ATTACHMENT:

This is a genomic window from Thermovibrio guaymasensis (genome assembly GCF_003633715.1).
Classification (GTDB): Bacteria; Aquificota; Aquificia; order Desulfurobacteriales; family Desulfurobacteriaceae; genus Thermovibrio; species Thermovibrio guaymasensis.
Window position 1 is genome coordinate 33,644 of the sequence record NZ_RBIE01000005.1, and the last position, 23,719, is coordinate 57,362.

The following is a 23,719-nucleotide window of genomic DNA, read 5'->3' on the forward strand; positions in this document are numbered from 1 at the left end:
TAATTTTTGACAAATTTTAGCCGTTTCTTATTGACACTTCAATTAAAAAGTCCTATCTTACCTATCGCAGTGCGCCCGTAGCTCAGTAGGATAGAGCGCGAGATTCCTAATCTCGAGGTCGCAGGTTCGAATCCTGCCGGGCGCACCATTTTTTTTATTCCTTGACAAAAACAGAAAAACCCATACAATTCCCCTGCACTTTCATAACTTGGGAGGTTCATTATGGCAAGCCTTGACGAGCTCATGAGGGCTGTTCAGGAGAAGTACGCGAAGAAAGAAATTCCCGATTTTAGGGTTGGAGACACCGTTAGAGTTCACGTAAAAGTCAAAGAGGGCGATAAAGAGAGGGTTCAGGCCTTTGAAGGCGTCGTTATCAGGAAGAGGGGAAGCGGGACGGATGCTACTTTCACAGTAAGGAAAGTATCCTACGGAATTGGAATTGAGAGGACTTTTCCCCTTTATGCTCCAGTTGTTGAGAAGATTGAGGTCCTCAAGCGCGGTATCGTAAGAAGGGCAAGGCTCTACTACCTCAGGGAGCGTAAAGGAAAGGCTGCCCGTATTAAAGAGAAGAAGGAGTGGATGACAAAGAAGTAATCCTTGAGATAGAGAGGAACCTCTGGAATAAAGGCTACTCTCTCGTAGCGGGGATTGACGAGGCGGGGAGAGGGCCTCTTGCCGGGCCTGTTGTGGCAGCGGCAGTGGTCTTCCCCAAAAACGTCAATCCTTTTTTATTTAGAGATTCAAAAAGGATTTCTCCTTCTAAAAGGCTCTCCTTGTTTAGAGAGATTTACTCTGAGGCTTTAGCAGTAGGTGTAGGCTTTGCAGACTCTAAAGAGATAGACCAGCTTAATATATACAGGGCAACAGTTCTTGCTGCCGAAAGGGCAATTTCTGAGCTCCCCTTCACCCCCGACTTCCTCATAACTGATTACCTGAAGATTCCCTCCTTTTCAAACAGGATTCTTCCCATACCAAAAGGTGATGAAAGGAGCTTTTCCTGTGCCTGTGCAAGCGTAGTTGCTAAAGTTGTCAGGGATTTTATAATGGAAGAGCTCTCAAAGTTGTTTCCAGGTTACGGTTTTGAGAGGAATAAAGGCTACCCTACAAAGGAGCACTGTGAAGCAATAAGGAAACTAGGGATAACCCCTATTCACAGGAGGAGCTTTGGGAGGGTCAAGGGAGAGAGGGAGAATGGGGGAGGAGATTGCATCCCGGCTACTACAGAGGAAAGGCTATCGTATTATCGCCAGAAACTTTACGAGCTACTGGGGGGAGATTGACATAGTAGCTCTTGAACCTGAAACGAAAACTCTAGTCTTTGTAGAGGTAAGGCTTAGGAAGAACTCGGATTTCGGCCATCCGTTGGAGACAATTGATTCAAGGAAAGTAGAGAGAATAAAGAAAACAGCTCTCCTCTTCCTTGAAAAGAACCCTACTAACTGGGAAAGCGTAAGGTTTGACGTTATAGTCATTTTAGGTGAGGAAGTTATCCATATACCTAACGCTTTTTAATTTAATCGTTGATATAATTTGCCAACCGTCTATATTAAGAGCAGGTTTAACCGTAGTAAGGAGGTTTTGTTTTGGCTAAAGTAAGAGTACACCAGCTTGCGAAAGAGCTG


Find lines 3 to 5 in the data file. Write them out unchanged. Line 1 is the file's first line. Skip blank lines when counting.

Window position 1 is genome coordinate 33,644 of the sequence record NZ_RBIE01000005.1, and the last position, 23,719, is coordinate 57,362.

The following is a 23,719-nucleotide window of genomic DNA, read 5'->3' on the forward strand; positions in this document are numbered from 1 at the left end:
TAATTTTTGACAAATTTTAGCCGTTTCTTATTGACACTTCAATTAAAAAGTCCTATCTTACCTATCGCAGTGCGCCCGTAGCTCAGTAGGATAGAGCGCGAGATTCCTAATCTCGAGGTCGCAGGTTCGAATCCTGCCGGGCGCACCATTTTTTTTATTCCTTGACAAAAACAGAAAAACCCATACAATTCCCCTGCACTTTCATAACTTGGGAGGTTCATTATGGCAAGCCTTGACGAGCTCATGAGGGCTGTTCAGGAGAAGTACGCGAAGAAAGAAATTCCCGATTTTAGGGTTGGAGACACCGTTAGAGTTCACGTAAAAGTCAAAGAGGGCGATAAAGAGAGGGTTCAGGCCTTTGAAGGCGTCGTTATCAGGAAGAGGGGAAGCGGGACGGATGCTACTTTCACAGTAAGGAAAGTATCCTACGGAATTGGAATTGAGAGGACTTTTCCCCTTTATGCTCCAGTTGTTGAGAAGATTGAGGTCCTCAAGCGCGGTATCGTAAGAAGGGCAAGGCTCTACTACCTCAGGGAGCGTAAAGGAAAGGCTGCCCGTATTAAAGAGAAGAAGGAGTGGATGACAAAGAAGTAATCCTTGAGATAGAGAGGAACCTCTGGAATAAAGGCTACTCTCTCGTAGCGGGGATTGACGAGGCGGGGAGAGGGCCTCTTGCCGGGCCTGTTGTGGCAGCGGCAGTGGTCTTCCCCAAAAACGTCAATCCTTTTTTATTTAGAGATTCAAAAAGGATTTCTCCTTCTAAAAGGCTCTCCTTGTTTAGAGAGATTTACTCTGAGGCTTTAGCAGTAGGTGTAGGCTTTGCAGACTCTAAAGAGATAGACCAGCTTAATATATACAGGGCAACAGTTCTTGCTGCCGAAAGGGCAATTTCTGAGCTCCCCTTCACCCCCGACTTCCTCATAACTGATTACCTGAAGATTCCCTCCTTTTCAAACAGGATTCTTCCCATACCAAAAGGTGATGAAAGGAGCTTTTCCTGTGCCTGTGCAAGCGTAGTTGCTAAAGTTGTCAGGGATTTTATAATGGAAGAGCTCTCAAAGTTGTTTCCAGGTTACGGTTTTGAGAGGAATAAAGGCTACCCTACAAAGGAGCACTGTGAAGCAATAAGGAAACTAGGGATAACCCCTATTCACAGGAGGAGCTTTGGGAGGGTCAAGGGAGAGAGGGAGAATGGGGGAGGAGATTGCATCCCGGCTACTACAGAGGAAAGGCTATCGTATTATCGCCAGAAACTTTACGAGCTACTGGGGGGAGATTGACATAGTAGCTCTTGAACCTGAAACGAAAACTCTAGTCTTTGTAGAGGTAAGGCTTAGGAAGAACTCGGATTTCGGCCATCCGTTGGAGACAATTGATTCAAGGAAAGTAGAGAGAATAAAGAAAACAGCTCTCCTCTTCCTTGAAAAGAACCCTACTAACTGGGAAAGCGTAAGGTTTGACGTTATAGTCATTTTAGGTGAGGAAGTTATCCATATACCTAACGCTTTTTAATTTAATCGTTGATATAATTTGCCAACCGTCTATATTAAGAGCAGGTTTAACCGTAGTAAGGAGGTTTTGTTTTGGCTAAAGTAAGAGTACACCAGCTTGCGAAAGAGCTG